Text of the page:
China imposes tough restrictions to stamp out Hebei outbreak

Officials taking steps to curb cases amid concern about travel for next month’s Lunar New Year holiday.

China is moving to stamp out an outbreak of COVID-19, in the northeast of Beijing, as it gears up for the Lunar New Year holidays [China Daily via Reuters]
China is moving to stamp out an outbreak of COVID-19, in the northeast of Beijing, as it gears up for the Lunar New Year holidays [China Daily via Reuters]

Mainland China reported its biggest daily increase in COVID-19 cases in more than five months, the country’s national health authority said on Monday, as new infections in Hebei province surrounding Beijing continued to rise and scattered cases elsewhere.

Hebei accounted for 82 of the 85 new local infections reported on January 10, the National Health Commission (NHC) said in a statement, with Liaoning Province also reporting two new cases and Beijing reporting one new case. The country also saw 18 new imported infections from overseas.

The total number of new COVID-19 cases stood at 103, the highest since 127 cases were reported on July 30.

Al Jazeera’s Katrina Yu, who is in Beijing, said the outbreak was the “most serious” in months and was raising concern among officials as an important national holiday drew closer.

“We are only a few months away from the Lunar New Year where hundreds of millions of people are expected to make trips across the country in order to spend the week-long holidays with their family so they are really desperate to have these cases, this outbreak, brought under control by then,” she said.

Although the number of new cases being reported is a tiny fraction of what the country saw at the height of the outbreak in early 2020, there has been criticism that the local authorities moved too slowly to deal with the outbreak, Yu said.

Shijiazhuang, Hebei’s capital, is now in lockdown, with people and vehicles barred from leaving the city and public transport suspended. A second wave of mass testing has begun and all front-line workers from bus drivers to medical staff will need to have daily tests, she said.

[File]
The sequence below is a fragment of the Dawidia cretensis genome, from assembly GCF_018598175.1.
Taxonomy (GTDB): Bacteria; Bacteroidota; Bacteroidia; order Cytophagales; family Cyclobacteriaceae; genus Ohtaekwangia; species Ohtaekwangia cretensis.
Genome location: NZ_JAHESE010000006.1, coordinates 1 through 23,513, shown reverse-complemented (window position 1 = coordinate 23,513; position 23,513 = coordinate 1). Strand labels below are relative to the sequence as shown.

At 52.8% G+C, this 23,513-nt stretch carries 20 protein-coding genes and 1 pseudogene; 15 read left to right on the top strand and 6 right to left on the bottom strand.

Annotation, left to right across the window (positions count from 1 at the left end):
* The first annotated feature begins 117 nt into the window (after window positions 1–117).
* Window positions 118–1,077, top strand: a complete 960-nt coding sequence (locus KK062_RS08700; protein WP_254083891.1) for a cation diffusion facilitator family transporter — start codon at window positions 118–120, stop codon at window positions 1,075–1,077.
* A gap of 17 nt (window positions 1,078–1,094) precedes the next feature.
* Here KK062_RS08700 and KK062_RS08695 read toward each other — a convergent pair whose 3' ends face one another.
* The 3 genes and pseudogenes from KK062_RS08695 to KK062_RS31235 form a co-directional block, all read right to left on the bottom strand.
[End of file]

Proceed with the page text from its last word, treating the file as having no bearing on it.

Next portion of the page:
Last week, three officials in Hebei were fired over shortcomings in their handling of the outbreak.

The cases have all been linked back to a patient who was confirmed to have COVID-19 on January 2, but it remains unclear how the outbreak first began.

Wangkui county, under the jurisdiction of Suihua city in Heilongjiang province, reported eight new asymptomatic cases and moved on Monday to close all non-essential businesses, stopped people from leaving the city and blocked all non-essential traffic, state television also reported.

Each family in the county can have one person leave their home once every three days to buy necessities, the report said.

Hebei’s highway authority said on Monday that multiple sections of highways in the province have been closed for COVID-19 prevention and that vehicles registered to Shijiazhuang and Xingtai will be asked to go back. The latter city has also reported COVID-19 cases in recent days.

The NHC reported 76 new asymptomatic patients for all of mainland China, up from 27 a day earlier. Although these people are known to have the SARS-CoV-2 virus that causes the disease, China does not count them as “confirmed” cases because they do not have any symptoms.

The total number of confirmed COVID-19 cases in mainland China now stands at 87,536, while the death toll remained unchanged at 4,634.

Source: Al Jazeera, Reuters


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